François-Xavier Maratray and Marie-Madeleine Pouillot at Domaine Maratray-Dubreuil in Ladoix-Serrigny, Burgundy.

n Naget is a two-coloured monopole in Ladoix-Serrigny. Owned by Domaine Maratray-Dubreuil it is village appellation in red and premier cru in white.

– En Naget is at the top of the slope above Ladoix-Serrigny. It is the continuation of the Corton hill, says François-Xavier Maratray, who runs the domaine together with his sister Marie-Madeleine Pouillot.

Their father Maurice retired in 1997 and the domaine changed its name from Domaine Maurice Maratray to Domaine Maratray-Dubreuil, with Dubreuil being their mother’s maiden name.

En Naget, Ladoix-Serrigny, Burgundy.– En Naget is slightly more red than white, continues François-Xavier Maratray. It’s about 60 per cent pinot noir and about 40 per cent chardonnay. It’s an interesting lieu-dit where it is squeezed in between the Corton hill and Ladoix, Les Grêchons. En Naget is facing more straight to the south than Les Grêchons.

Being at the top of the slope, just below the forest, En Naget benefits from a slightly cooler micro-climate with more humidity. The vines are protected from the wind and the forest acts as a thermoregulator.

– There is a big difference between the top of En Naget and the bottom. It is all very chalky, but at the top you have a lot white marl, which is very good for the chardonnay. At the bottom of the parcel you have a type of limestone which is more brown. It’s all about finesse for the red and the white marl gives volume to the white.

Buisson, Ladoix-Serrigny, Burgundy.Recently close to one hectare was added to En Naget when part of the forest was cleared. The vines in this part are still young, but since this section of the appellation has been part of the forest for a long time the soil is healthy.

Domaine Maratray-Dubreuil covers a total of 19 hectares in the villages around the Corton hill – Ladoix, Aloxe-Corton, Beaune, Chorey-lès-Beaune, Pernand-Vergelesses and Savigny-lès-Beaune. Not quite one third is white, the rest is red.

– Compared with the wines from Savigny-lès-Beaune the ones from Ladoix are slightly more austere, says François-Xavier Maratray. They need more time to open up. At least two or three years in bottle.

Ladoix-Serrigny, Burgundy.In Savigny-lès-Beaune Domaine Maratray-Dubreuil has a parcel in the premier cru of Les Vergelesses, where they have planted both pinot noir and chardonnay.

– Les Vergelesses is bordering on Pernand-Vergelesses, explains François-Xavier Maratray. It’s the northern limit of the appellation. It’s just above Ile des Vergelesses in Pernand-Vergelesses, the most well-known lieu-dit there. Les Vergelesses has a certain freshness and minerality that you often find in the Pernand wines.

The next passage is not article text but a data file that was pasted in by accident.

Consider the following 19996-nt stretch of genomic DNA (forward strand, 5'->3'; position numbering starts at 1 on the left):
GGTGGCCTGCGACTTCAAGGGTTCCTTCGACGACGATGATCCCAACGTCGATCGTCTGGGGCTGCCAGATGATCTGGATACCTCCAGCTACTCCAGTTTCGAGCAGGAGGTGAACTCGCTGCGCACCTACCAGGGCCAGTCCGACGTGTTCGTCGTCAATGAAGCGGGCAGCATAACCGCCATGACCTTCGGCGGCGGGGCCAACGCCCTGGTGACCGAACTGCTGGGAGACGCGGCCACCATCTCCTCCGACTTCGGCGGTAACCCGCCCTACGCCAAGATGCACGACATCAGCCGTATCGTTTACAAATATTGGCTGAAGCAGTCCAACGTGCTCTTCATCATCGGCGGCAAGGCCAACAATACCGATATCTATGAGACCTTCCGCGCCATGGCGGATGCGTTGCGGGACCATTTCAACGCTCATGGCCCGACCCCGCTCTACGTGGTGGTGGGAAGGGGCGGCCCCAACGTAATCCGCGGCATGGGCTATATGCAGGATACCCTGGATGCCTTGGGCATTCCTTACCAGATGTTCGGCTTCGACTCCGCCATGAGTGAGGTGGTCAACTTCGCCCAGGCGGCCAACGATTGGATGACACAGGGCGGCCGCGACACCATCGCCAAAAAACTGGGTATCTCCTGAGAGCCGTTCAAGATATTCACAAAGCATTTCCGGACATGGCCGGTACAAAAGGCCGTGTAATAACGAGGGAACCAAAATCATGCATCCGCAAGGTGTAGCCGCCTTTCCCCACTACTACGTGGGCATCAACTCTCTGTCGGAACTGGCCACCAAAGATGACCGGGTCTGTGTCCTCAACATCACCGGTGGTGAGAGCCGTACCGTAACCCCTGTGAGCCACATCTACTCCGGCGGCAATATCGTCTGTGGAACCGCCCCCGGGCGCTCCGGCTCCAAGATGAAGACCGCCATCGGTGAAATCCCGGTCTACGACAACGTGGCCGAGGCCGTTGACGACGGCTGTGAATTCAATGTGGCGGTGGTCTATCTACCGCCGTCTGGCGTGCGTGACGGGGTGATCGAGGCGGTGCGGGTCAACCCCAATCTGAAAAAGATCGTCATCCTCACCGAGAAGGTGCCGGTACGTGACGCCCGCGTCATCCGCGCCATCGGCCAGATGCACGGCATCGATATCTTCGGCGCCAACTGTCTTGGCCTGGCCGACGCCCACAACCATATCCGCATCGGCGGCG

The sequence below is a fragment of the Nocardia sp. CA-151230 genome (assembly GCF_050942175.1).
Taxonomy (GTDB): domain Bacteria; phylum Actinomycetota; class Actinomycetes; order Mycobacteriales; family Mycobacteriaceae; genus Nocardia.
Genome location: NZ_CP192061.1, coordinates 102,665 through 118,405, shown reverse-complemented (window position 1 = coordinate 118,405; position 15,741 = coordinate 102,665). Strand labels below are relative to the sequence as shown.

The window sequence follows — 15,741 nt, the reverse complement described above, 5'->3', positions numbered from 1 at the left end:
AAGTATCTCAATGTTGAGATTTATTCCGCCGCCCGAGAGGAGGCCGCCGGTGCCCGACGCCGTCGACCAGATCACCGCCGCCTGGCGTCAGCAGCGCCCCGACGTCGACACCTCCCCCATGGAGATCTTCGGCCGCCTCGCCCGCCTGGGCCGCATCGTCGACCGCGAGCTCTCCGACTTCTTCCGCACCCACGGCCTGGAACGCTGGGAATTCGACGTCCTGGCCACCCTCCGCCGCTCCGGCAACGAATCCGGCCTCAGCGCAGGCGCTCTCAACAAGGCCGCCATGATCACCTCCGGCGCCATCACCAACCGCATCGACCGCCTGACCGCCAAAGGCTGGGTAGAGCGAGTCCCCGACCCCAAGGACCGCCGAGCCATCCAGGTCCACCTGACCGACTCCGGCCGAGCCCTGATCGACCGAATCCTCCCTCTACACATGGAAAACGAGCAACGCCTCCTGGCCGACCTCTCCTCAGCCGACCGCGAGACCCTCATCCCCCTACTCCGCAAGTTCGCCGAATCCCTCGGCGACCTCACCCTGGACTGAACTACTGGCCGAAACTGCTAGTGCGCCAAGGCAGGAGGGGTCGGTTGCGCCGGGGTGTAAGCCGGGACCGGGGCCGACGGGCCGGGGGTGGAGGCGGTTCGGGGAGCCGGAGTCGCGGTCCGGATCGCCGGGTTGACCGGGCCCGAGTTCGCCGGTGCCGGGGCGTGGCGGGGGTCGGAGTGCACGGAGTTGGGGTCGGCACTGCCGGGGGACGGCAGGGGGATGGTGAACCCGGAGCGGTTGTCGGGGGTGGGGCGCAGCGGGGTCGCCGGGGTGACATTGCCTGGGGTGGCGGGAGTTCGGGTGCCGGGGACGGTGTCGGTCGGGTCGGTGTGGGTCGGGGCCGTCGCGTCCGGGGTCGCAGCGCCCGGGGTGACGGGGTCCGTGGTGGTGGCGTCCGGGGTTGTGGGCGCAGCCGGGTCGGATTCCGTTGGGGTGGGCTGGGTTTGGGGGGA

– You have lots of limestone there. It’s mid-slope and it’s a parcel which has the shape of a large square. The mid-section of the square is a band of white marl, with much less clay than in En Naget. In some ways the soil is similar to Corton-Charlemagne on the opposite side, but the exposure and the sub-soil are not the same.

Pernand-Vergelesses, Burgundy.The reason they decided to replant part of the Les Vergelesses parcel was that in some cases the pinot noir did not express itself very well. As it turned out the band of white marl was very good for the chardonnay.

There are four grand crus at Domaine Maratray-Dubreuil, all on the Corton hill – Corton Les Grandes Lolières, Corton-Bressandes, Corton Clos du Roi and Corton-Charlemagne.

The white, the Corton-Charlemagne, comes from the Pernand-Vergelesses side of the appellation, from the part called En Charlemagne.

Ladoix-Serrigny, Burgundy.– The Corton-Charlemagne vines are 60 years old, says François-Xavier Maratray. We are next to Domaine Rapet and Bonneau du Martray is just above us. The élevage for the Corton-Charlemagne is long. Close to 18 months. It’s a wine which requires patience. One should always give it time. In order to gain fat it needs time.

The two main reds – the Bressandes and the Clos du Roi – are above each other in Aloxe-Corton, while the third, the Les Grandes Lolières, comes from a tiny parcel in Ladoix, so tiny that the domaine rarely talks about it because quantities are so limited.

The Corton hill seen from Chorey-lès-Beaune.– We only have nine ares of Les Grandes Lolières, or 0.0906 hectare to be exact, says François-Xavier Maratray. We only produce one barrel. Those who buy this wine are already familiar with it. They like its accessibility. Quite often I have heard comparisons with Chambolle-Musigny. There is no clay in Les Grandes Lolières. It is just behind the village and we are only three or four producers who bottle it separately.

Clos du Roi is higher up on the slope than Bressandes. The two parcels are not far from each other. Both have a soil profile rich in limestone, but there are some important differences in character.

– In Bressandes you have a band of clay, says François-Xavier Maratray. This produces a more austere wine. Clos du Roi is all about finesse and elegance. Bressandes has more power, more character.

There is also a Aloxe-Corton premier cru at Domaine Maratray-Dubreuil. There is no mention of a lieu-dit on the label. The premier cru parcels of the domaine in Aloxe-Corton too small to be turned into separate cuvées. Instead Les Valozières and Les Maréchaudes are blended together.

– In Les Valozières we are on a small hill. There is a lot of clay there. The clay is like a sponge, the water stays there. Les Maréchaudes on the other hand has a soil type which is more like Corton. You have more limestone. It is well-drained. Les Valozières gives the wine power and Les Maréchaudes brings finesse and structure.

© 2018 Ola Bergman